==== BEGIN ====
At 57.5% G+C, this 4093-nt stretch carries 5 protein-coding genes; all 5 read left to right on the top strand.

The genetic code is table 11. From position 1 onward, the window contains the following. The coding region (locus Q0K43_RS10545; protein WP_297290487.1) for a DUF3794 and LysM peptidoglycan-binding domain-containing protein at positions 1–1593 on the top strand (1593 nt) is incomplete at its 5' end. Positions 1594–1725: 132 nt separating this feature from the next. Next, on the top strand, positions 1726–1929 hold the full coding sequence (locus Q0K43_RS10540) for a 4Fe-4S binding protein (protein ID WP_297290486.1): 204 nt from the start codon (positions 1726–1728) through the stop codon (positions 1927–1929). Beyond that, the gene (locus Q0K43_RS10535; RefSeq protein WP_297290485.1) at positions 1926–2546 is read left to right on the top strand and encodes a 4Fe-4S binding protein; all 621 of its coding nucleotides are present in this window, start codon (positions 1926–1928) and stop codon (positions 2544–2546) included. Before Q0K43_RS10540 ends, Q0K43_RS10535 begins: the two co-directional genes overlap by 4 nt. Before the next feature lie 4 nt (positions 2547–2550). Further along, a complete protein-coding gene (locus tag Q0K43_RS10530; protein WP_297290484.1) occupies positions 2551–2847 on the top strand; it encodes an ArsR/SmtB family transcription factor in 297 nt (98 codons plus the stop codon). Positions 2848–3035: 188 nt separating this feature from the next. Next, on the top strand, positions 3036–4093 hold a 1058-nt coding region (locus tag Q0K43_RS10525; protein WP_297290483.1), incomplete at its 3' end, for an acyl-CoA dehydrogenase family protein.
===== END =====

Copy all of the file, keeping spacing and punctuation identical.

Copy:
At 57.5% G+C, this 4093-nt stretch carries 5 protein-coding genes; all 5 read left to right on the top strand.

The genetic code is table 11. From position 1 onward, the window contains the following. The coding region (locus Q0K43_RS10545; protein WP_297290487.1) for a DUF3794 and LysM peptidoglycan-binding domain-containing protein at positions 1–1593 on the top strand (1593 nt) is incomplete at its 5' end. Positions 1594–1725: 132 nt separating this feature from the next. Next, on the top strand, positions 1726–1929 hold the full coding sequence (locus Q0K43_RS10540) for a 4Fe-4S binding protein (protein ID WP_297290486.1): 204 nt from the start codon (positions 1726–1728) through the stop codon (positions 1927–1929). Beyond that, the gene (locus Q0K43_RS10535; RefSeq protein WP_297290485.1) at positions 1926–2546 is read left to right on the top strand and encodes a 4Fe-4S binding protein; all 621 of its coding nucleotides are present in this window, start codon (positions 1926–1928) and stop codon (positions 2544–2546) included. Before Q0K43_RS10540 ends, Q0K43_RS10535 begins: the two co-directional genes overlap by 4 nt. Before the next feature lie 4 nt (positions 2547–2550). Further along, a complete protein-coding gene (locus tag Q0K43_RS10530; protein WP_297290484.1) occupies positions 2551–2847 on the top strand; it encodes an ArsR/SmtB family transcription factor in 297 nt (98 codons plus the stop codon). Positions 2848–3035: 188 nt separating this feature from the next. Next, on the top strand, positions 3036–4093 hold a 1058-nt coding region (locus tag Q0K43_RS10525; protein WP_297290483.1), incomplete at its 3' end, for an acyl-CoA dehydrogenase family protein.